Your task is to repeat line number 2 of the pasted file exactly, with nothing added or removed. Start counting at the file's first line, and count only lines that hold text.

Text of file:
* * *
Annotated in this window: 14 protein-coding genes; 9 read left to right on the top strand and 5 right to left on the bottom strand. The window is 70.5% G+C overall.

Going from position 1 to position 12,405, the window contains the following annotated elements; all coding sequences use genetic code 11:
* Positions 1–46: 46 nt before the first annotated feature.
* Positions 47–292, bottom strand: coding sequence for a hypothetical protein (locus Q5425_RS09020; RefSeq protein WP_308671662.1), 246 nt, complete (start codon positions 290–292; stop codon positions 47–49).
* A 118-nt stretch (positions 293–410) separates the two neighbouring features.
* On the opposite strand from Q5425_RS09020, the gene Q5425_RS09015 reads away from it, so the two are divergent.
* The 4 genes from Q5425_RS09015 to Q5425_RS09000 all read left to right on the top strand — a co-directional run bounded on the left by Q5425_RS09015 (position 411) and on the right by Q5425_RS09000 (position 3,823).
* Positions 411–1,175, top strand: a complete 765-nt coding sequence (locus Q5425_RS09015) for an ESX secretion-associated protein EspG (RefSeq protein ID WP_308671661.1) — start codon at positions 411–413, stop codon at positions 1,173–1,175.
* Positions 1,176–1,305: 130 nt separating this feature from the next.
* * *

Going from position 1 to position 12,405, the window contains the following annotated elements; all coding sequences use genetic code 11: